Budget freeze for research

C&I Issue 1, 2016

Campaigners fearing cuts in science spending have greeted with relief the news that the UK government is to freeze the research budget in real terms to 2020. This appears better than the outcome in the last Parliament in 2010, when the budget was frozen in cash terms only and subject to erosion by inflation.

As part of the government’s Comprehensive Spending Review in November 2015, chancellor George Osborne announced that the £4.7bn science resource funding budget will reach £5.1bn – an increase of £500m – by 2020. When the budgets for resources and capital expenditure are added together, total research investment in 2019-20 will be £6.3bn, up from £5.8bn in 2015-16.

The resource budget will include a new £1.5bn Global Challenges fund. This money comes from the Department for International Development and is to address problems faced by developing countries, such as research into tropical diseases and developing crops. But full details are still unclear.

The capital budget will receive an investment of £6.9bn between 2015-16 and 2020-21. This includes up to £150m to launch a competition for a Dementia Institute. In addition, the government will invest £75m in the University of Cambridge’s Cavendish Laboratories.

Osborne also announced that the government is taking forward the recommendations of Paul Nurse’s independent review of the Research Councils and will introduce a new body – Research UK – to work across the seven individual councils.

The government will also look to integrate Innovate UK, its innovation agency, into Research UK, to strengthen collaboration between the research base and the commercialisation of discoveries in the business community. Innovate UK’s budget will be protected in cash terms for the next five years. Responsibility for research funds currently administered by the Higher Education Funding Council for England (Hefce) will also fall within Research UK. A review of the Research Excellence Framework to assess how it judges research excellence is also planned.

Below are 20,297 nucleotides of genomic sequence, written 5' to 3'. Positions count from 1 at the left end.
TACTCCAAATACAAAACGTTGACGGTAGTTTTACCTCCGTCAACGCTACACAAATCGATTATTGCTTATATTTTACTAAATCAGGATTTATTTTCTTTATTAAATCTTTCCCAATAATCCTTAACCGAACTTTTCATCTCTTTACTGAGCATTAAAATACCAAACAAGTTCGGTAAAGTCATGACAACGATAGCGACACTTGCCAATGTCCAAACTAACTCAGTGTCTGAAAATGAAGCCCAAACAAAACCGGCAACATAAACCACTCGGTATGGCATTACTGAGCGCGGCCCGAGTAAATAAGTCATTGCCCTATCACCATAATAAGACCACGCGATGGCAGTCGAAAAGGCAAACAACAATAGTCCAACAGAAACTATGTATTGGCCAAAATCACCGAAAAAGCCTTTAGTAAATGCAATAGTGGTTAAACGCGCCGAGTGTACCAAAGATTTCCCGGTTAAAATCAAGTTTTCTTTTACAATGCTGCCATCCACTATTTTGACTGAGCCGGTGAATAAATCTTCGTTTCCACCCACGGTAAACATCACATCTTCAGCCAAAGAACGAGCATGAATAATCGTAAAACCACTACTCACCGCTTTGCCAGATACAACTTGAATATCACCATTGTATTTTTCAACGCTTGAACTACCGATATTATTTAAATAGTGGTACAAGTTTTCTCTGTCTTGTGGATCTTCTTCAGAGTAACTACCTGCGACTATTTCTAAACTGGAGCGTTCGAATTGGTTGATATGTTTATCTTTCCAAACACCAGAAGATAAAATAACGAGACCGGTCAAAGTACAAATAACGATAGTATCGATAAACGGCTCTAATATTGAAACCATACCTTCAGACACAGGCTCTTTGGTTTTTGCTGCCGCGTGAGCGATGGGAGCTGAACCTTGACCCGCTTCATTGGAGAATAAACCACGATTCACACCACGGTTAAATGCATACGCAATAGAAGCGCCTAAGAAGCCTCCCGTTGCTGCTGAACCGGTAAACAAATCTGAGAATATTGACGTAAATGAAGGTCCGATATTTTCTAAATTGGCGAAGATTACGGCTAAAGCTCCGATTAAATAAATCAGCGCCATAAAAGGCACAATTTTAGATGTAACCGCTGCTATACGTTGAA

However, cuts in some government budgets may hit science research. The budgets for the Department for Business, Innovation and Skills (BIS) will be cut by 17%, the Department of Environment, Food and Rural Affairs by 15% and the Department for Energy and Climate Change by 22%.

James Wilsdon of the Science Policy Research Unit at Sussex University welcomes the relative protection given to the science budget, but says it’s premature to see this as a good outcome for the long-term health of UK research. ‘A headline commitment to protecting science resource funding in real terms in an almost zero-inflation environment means no more than continued flat cash,’ he says.

‘Today’s announcements do little to reverse the broader trend of declining public investment in the generation of new knowledge. By 2020, the proportion of GDP being dedicated to publicly supported R&D will fall even further below its level in 2010 and may put greater distance between the UK and comparable countries.’  he added.

Alison Clough, acting chief executive of the Association of the British Pharmaceutical Industry, is also pleased the government is committed to protecting the science budget in real terms. However, she points out that promising to protect the budget, while at the same time adding new funding commitments could mean a cut in real terms. The announcement of cuts to BIS: changes in higher education funding; the implementation of the Nurse review; and the move from business grants to loans from Innovate UK, may cause upheaval and impact on the UK’s global competitiveness in science and innovation, she adds.

‘While this is a relief compared to the cuts that were feared, in our view, the settlement still falls well short of the robust investment in science that we really need to stay competitive internationally and to keep the economy growing,’ says Jenny Rohn of campaign group Science is Vital.

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